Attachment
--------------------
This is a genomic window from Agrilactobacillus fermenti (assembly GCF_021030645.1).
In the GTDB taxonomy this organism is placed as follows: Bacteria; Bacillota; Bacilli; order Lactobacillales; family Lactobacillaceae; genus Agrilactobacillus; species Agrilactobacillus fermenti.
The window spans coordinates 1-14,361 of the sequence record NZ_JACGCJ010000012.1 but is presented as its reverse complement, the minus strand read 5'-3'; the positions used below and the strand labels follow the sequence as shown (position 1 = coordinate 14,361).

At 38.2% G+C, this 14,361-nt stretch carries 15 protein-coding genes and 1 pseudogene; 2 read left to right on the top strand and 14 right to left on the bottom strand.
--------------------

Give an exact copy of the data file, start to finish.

This is a genomic window from Agrilactobacillus fermenti (assembly GCF_021030645.1).
In the GTDB taxonomy this organism is placed as follows: Bacteria; Bacillota; Bacilli; order Lactobacillales; family Lactobacillaceae; genus Agrilactobacillus; species Agrilactobacillus fermenti.
The window spans coordinates 1-14,361 of the sequence record NZ_JACGCJ010000012.1 but is presented as its reverse complement, the minus strand read 5'-3'; the positions used below and the strand labels follow the sequence as shown (position 1 = coordinate 14,361).

At 38.2% G+C, this 14,361-nt stretch carries 15 protein-coding genes and 1 pseudogene; 2 read left to right on the top strand and 14 right to left on the bottom strand.